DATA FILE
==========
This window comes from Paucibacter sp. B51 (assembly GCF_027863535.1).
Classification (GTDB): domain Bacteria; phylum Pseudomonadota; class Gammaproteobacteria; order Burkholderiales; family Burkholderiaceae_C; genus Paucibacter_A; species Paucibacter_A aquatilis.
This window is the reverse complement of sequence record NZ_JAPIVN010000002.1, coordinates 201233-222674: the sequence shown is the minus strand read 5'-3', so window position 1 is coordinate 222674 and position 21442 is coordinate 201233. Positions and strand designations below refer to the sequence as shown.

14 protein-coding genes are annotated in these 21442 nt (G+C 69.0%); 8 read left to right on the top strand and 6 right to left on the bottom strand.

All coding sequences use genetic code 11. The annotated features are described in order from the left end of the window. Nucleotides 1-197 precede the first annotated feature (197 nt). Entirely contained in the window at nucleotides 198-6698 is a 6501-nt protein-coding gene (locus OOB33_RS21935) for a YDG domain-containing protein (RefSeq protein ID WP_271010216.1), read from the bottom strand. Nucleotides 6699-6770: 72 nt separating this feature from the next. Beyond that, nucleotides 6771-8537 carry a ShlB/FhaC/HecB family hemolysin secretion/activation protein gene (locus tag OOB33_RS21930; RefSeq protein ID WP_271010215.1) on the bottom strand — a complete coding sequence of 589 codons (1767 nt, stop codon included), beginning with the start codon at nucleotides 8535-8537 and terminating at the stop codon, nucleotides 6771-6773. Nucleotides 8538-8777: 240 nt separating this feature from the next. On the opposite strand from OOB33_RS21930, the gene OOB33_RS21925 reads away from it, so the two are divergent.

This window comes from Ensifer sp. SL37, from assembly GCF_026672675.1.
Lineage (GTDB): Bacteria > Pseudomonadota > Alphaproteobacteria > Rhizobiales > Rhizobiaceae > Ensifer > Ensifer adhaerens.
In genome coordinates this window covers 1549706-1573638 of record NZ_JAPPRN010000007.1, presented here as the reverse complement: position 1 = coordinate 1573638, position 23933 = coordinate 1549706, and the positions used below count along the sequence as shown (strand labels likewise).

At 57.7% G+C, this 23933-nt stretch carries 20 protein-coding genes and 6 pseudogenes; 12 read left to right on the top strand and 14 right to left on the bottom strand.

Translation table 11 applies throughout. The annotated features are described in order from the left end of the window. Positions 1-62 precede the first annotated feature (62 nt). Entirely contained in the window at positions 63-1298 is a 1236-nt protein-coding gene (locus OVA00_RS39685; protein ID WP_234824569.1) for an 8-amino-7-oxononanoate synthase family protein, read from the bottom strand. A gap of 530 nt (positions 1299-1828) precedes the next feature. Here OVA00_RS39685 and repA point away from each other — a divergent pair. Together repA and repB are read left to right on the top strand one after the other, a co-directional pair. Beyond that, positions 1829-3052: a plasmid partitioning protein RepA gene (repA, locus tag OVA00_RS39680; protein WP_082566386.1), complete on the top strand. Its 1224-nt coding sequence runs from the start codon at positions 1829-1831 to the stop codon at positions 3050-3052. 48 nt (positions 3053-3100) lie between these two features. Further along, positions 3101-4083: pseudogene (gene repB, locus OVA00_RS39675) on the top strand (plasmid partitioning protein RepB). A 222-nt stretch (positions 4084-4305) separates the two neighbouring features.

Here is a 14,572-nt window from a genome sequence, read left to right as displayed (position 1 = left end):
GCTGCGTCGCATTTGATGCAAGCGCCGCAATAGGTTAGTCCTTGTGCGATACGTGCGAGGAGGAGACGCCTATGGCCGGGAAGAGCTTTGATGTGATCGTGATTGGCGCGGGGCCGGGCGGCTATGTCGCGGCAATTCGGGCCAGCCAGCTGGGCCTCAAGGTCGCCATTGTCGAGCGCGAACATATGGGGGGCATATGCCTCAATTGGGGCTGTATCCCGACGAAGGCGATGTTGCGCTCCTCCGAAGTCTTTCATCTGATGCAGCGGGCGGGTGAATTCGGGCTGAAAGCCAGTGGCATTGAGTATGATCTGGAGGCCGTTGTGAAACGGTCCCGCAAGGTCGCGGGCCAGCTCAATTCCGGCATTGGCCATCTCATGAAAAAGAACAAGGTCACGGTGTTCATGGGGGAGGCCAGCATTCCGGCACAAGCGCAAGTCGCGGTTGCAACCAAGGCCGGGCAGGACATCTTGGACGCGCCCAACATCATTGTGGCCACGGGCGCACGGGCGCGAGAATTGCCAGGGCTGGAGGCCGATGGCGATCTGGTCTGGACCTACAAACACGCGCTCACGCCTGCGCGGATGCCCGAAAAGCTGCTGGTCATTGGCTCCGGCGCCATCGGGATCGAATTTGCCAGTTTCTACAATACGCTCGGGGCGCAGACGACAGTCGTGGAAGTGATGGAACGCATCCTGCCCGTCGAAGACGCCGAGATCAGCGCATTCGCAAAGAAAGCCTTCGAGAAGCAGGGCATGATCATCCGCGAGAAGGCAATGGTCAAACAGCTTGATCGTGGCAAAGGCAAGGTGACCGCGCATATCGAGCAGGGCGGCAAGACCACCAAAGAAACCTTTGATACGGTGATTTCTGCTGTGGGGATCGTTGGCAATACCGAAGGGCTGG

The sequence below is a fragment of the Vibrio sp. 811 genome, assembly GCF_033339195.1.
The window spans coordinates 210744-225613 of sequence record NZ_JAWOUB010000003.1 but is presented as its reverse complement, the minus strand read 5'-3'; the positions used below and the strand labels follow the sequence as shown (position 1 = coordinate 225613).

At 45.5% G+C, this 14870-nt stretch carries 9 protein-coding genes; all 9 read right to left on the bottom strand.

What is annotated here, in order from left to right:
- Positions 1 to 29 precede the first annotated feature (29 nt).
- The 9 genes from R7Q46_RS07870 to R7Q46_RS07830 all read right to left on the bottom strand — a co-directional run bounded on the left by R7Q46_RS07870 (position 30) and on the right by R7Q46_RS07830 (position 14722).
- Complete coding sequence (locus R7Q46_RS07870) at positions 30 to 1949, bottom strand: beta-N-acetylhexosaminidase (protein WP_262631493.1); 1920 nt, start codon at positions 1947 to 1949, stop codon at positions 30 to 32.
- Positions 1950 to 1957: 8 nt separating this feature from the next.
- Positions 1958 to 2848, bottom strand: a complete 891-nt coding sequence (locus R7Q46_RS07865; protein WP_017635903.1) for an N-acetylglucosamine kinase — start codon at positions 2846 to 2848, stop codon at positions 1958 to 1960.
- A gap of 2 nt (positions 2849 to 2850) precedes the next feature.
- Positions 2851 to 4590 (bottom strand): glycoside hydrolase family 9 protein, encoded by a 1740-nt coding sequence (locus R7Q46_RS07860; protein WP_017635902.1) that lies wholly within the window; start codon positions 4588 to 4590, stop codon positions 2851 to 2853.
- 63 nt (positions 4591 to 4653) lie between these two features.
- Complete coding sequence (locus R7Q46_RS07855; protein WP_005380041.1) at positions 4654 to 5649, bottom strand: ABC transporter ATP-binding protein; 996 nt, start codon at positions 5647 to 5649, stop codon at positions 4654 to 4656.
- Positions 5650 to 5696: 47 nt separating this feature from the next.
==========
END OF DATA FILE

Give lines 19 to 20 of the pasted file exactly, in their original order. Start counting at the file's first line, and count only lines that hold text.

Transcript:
- Complete coding sequence (locus R7Q46_RS07870) at positions 30 to 1949, bottom strand: beta-N-acetylhexosaminidase (protein WP_262631493.1); 1920 nt, start codon at positions 1947 to 1949, stop codon at positions 30 to 32.
- Positions 1950 to 1957: 8 nt separating this feature from the next.